Jay Goltz started a picture framing business right out of college, a decision that was not the conventional wisdom of the times. The business grew quickly, and before long was twenty times the size of the average frame business - making it the largest in the country. Jay expanded into related businesses and now each of them is at the top of its field. Realizing there was a lack of real-world advice for small businesses, Jay wrote his first book. The Street Smart Entrepreneur: 133 Tough Lessons I Learned the Hard Way has been translated into three languages. Now a popular speaker, Jay Goltz has become a voice of small business through his keynotes, New York Times blog and broad media exposure. Jay is widely recognized for his unique ability to bring clarity and insight to complex, often confusing, small business challenges.

 

Keep up with Jay on his blog. You’re the Boss at NYTimes.com. 

 

Read about Jay’s Businesses Jay’s Speech Topics  | Contact Jay

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Books Featuring Jay

The Street-Smart Entrepreneur

 This highly recommended book is full of sage insights for entrepreneurs and managers. Covering a range of topics which include tips on interviewing prospective employees, marketing and finance, successful entrepreneur Jay Goltz is insightful in his advice.

With a table of contents and index, the book is constructed in an anecdotal fashion. Goltz waxes philosophical about a variety of subjects in a common format; he shares "What I Used To Think" and then "What Nobody Told Me" before summarizing his experience in a lesson - hence, the subtitle of the book.

He is brutally honest. For example, in Lesson #38 he tells the entrepreneur that "You could be the worst person to do the hiring at your company." In Lesson #37 he shares his successful hiring experience in using the BATH test to make a good hiring decision. I found Goltz's Lesson #7 insightful when he concludes that "Two out of three ain't bad when you're talking about price, quality, and service." His Lesson #67 about giving year-end bonuses is instructive.

There are many people with whom I'd like to share the insights in this book, but they'll have to buy a copy. I'm not giving mine away. 

-- From Independent Publisher

 

By Jay Goltz

Small Giants

Jay Goltz and his company, Artists Frame Service, are one of 14 featured companies in Bo Burlingham's book, "Small Giants: Companies That Choose to be Great Instead of Big".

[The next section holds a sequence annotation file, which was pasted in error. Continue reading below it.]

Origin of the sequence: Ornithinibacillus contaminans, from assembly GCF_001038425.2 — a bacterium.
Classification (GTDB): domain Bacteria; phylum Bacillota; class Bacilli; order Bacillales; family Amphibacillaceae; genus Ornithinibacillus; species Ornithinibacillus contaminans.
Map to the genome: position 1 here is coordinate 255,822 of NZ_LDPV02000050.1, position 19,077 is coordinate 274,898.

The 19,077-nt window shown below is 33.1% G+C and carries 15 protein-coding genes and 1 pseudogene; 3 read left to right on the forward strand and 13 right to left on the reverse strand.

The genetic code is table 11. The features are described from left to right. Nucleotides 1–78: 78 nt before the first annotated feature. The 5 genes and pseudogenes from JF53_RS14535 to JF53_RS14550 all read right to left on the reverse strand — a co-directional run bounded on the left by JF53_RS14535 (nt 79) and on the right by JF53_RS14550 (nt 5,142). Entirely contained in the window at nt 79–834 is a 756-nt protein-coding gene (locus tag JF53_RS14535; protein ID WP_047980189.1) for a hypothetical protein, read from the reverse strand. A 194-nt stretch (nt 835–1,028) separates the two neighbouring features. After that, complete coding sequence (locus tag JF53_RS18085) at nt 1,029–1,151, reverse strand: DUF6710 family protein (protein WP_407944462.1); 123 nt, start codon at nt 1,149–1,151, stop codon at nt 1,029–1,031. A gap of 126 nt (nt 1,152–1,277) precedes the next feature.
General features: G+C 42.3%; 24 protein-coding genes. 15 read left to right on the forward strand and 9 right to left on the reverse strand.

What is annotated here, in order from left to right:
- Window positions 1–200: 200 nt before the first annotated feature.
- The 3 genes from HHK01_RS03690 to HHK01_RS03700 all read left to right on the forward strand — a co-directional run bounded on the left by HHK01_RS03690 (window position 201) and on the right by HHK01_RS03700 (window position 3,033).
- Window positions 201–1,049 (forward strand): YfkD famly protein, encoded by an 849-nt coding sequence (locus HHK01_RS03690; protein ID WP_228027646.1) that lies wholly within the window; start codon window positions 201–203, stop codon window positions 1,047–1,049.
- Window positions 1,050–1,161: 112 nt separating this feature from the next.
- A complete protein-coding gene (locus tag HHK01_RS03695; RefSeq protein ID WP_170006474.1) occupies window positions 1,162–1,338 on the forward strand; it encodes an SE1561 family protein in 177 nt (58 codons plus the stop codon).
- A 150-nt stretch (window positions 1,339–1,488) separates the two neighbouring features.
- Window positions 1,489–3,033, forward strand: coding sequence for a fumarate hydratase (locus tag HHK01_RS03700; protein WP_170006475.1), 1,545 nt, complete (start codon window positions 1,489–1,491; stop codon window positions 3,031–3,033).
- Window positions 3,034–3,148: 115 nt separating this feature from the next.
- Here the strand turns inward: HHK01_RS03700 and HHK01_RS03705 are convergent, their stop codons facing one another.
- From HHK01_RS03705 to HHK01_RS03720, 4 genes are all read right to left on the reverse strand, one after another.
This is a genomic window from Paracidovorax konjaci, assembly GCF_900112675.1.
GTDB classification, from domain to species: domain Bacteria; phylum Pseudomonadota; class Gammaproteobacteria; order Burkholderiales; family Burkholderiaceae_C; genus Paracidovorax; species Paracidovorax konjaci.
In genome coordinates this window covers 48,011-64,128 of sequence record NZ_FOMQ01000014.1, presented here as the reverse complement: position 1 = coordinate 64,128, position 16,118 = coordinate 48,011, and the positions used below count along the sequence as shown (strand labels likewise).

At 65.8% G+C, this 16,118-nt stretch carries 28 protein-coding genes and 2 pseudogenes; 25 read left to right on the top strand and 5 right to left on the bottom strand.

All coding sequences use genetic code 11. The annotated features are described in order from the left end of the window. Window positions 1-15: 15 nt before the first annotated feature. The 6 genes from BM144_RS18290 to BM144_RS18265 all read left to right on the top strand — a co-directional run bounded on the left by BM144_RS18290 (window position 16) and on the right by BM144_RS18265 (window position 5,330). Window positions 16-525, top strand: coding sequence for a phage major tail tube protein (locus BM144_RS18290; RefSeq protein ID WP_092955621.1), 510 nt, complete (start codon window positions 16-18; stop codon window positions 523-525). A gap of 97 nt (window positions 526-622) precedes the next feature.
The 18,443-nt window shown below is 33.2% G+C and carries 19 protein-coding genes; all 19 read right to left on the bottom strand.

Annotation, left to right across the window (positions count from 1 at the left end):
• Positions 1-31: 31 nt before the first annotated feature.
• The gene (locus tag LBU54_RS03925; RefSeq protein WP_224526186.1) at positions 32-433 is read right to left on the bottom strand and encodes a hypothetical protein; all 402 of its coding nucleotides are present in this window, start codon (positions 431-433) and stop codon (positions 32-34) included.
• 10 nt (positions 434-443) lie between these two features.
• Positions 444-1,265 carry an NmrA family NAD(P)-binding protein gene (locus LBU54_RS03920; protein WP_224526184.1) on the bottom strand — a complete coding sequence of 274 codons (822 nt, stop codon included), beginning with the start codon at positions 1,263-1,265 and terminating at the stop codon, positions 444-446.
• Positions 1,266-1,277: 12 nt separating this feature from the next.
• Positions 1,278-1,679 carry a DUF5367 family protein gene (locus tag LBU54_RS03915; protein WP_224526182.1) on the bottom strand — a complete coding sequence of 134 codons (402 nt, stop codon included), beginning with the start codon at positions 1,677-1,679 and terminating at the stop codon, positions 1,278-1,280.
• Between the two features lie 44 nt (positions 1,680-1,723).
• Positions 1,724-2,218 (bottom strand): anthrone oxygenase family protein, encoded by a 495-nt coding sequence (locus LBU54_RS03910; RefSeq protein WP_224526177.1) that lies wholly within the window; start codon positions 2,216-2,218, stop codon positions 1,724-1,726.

For all you harried entrepreneurs out there, Bo Burlingham has a reassuring message: Relax. Bigger isn't necessarily better. The wonderful stories in Small Giants show you how to prosper by retaining the vision of excellence that got you into business in the first place. 
-- Rosabeth Moss Kanter, author of Confidence

It aims to do for small private companies what In Search of Excellence did two decades ago for big public companies: shine a light on a handful of business practices the author admires, and which he believes are the reason some companies consistently do better than others. 

-- Joseph Nocera, The New York Times

 

By Bo Burlingham

Giving

Jay Goltz, CEO of Artists Frame Service, was singled out by Bill Clinton in his new book, "Giving", for his pro bono consulting work with the Urban Enterprise Initiative.

Bookstore shelves are crammed with offerings by presidential candidates, but now we have the first book of the season by a candidate for first spouse. Bill Clinton titles his thin volume Giving because it extols the virtues of volunteering time and money to worthy causes. But it could just as well have been called Adjusting, as the former president seeks to define his new role while Hillary Rodham Clinton pursues his old office.

"Now that we've switched places," he writes, it is his turn to influence events without government portfolio. And perhaps from a perch no man has ever occupied. In Giving, readers and voters in effect get a preview of what a Bill Clinton-run East Wing might look like -- focused on fighting poverty, disease and climate change around the world and rallying the mighty and the meek to noble goals. 

-- Peter Baker, The Washington Post

 

By Bill Clinton